Oh, and on Conor’s thing about this being just like a 1940’s film with modern techniques, I thought about Dick Tracy a lot when watching this and thought if they did this like that I think it might’ve worked better. I guess I just wanted some bright shiny color.

  9. Avatar photo Paul Montgomery (@fuzzytypewriter) says:

    I love how the guest host rambles on so.  He reminds me of an adorably befuddled Colin Firth!  

  10. For some reason, he reminded me of Red Tornado.

  11. Conor go watch the following 40’s Noir films:

    High Sierra, The Maltese Falcon, CASABLANCA, Shadow of a Doubt; Murder, my Sweet (Farewell, My Lovely); Notorious, and The Third Man. Then go tell me again that this felt like a 40’s Noir film.

    I’m sorry I know it’s opinion and you have a right to say these things…..but if your gonna tell me something ridiculous like that you need to have some idea what 40’s Noir is in order to tell me it’s like an homage.

  12. I love me some Third Man.  Best movie ever made.

  13. @Tork: Do you see hints of ‘The Third Man’ in ‘The Spirit’?

  14. There’s that whole speech Octopus makes about the futility of morality while referencing the advent of the Cuckoo Clock. 

    Wait, I think I made that up.

    I didn’t actually see it, to be honest.  Most of my impression of the film is based on the impassioned responses of friends who did. After the third or fourth rant about Sam Jackson in an SS uniform, I decided this movie probably wasn’t for me.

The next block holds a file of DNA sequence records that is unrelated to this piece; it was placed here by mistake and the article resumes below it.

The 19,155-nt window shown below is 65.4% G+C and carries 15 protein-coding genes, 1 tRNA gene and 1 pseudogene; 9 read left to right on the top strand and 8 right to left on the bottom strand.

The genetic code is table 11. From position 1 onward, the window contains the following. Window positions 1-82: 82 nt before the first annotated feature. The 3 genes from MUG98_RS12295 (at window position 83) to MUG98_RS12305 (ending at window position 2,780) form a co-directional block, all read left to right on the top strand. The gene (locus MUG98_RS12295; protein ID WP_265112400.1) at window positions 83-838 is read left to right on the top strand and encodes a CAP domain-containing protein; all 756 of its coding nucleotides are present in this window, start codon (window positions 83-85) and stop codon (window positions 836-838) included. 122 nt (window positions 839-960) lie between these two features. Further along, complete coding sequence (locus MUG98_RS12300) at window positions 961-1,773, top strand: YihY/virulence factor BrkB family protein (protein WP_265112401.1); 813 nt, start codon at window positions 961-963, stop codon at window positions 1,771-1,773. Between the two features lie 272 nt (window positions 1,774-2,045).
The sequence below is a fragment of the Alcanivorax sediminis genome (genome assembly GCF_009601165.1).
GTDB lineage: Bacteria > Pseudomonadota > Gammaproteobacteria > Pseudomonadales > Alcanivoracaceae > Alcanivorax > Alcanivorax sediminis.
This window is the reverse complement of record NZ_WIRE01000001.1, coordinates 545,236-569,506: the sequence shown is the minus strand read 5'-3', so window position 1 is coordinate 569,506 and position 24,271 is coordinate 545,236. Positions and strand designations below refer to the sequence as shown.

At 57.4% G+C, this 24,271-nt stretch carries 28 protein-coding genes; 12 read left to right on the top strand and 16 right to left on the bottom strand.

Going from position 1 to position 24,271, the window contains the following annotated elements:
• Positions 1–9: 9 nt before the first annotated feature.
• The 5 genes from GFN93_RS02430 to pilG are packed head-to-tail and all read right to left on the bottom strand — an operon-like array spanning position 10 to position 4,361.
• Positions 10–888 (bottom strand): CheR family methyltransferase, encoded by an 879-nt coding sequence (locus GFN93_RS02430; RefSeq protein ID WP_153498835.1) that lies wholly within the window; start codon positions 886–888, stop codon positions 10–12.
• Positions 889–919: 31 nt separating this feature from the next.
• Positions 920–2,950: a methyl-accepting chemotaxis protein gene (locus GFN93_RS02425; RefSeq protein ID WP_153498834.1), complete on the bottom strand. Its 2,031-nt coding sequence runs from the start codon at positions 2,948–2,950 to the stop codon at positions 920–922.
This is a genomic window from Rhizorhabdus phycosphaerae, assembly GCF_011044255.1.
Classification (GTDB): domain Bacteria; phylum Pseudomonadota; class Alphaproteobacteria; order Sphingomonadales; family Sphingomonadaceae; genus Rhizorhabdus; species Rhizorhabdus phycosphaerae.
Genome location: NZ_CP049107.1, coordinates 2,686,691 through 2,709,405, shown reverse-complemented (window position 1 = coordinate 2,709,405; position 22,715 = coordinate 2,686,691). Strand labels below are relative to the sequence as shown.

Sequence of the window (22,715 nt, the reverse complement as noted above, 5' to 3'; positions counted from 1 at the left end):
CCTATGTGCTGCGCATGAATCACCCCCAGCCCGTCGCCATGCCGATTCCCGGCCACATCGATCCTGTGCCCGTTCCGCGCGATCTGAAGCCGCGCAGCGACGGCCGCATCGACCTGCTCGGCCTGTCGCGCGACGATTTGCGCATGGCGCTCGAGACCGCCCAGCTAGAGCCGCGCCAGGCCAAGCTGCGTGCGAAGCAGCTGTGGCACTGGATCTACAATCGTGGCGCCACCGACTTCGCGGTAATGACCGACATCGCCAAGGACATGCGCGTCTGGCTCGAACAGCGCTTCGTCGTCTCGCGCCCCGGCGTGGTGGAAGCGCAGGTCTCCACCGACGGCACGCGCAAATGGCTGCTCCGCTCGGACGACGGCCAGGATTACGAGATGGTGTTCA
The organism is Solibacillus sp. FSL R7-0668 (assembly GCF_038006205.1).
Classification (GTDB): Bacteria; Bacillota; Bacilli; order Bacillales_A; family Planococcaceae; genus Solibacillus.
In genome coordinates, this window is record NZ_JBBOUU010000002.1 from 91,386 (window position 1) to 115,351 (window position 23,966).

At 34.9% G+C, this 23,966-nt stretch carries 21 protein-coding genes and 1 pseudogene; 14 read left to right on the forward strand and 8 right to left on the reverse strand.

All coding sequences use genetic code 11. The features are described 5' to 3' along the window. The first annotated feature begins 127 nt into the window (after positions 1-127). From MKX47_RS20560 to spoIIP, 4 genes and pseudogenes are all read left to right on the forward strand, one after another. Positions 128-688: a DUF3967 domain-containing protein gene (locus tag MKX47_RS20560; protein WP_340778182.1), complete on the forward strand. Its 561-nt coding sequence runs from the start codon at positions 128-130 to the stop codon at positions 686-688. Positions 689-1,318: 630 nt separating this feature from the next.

15. Avatar photo Paul Montgomery (@fuzzytypewriter) says:

    I don’t know that those are the films to use for comparison.  In the context of the conversation, I think we were talking about the relationship between Spirit and the Dolans.  Which is more comical than the films you listed.  There’s almost a Damon Runyon quality to it.  Which is an earlier period, but the same idea.  You want more of a His Girl Friday/Philadelphia Story kind of flair.  

  16. @TNC: I never said "40s noir films," I said "40s films." Specifically, as Paul said, the Hepburn and Traceyesque HIS GIRL FRIDAY type banter.  I was speaking to the quick banter and relationship between The Spirit and the Dolans.

    Also, I have seen all those films.  I even own one or two.

  17. Avatar photo Paul Montgomery (@fuzzytypewriter) says:

    The Spirit, as a character, ought to live somewhere between a suave Cary Grant and Jimmy Stewart when he’s playing confidence.  Like Jimmy in Rear Window.  When you think about it, the character has real range.  He’s sometimes an aw shucks bumbling kind of guy just barely making it out alive, a shameless womanizer, and a dark and mysterious pulp hero.  Part Batman, part Jimmy Olsen.  That’s how I see it anyway.    

  18. Well I just didnt see any of that. All I saw was a bad comic book film made by a person who obviously lost his touch when it comes to writing.

    I didnt notice you didnt say ‘noir’ conor. Sorry about that, but you did say 40’s films and this Spirit film is technically a noir film…So I just put two and two together. Still I’m not seeing any type of noir in this film, just looney toons action and plot.

  19. Or you can see The Thin Man movies instead. If you want murder and comedy: Kill or Cure (1962)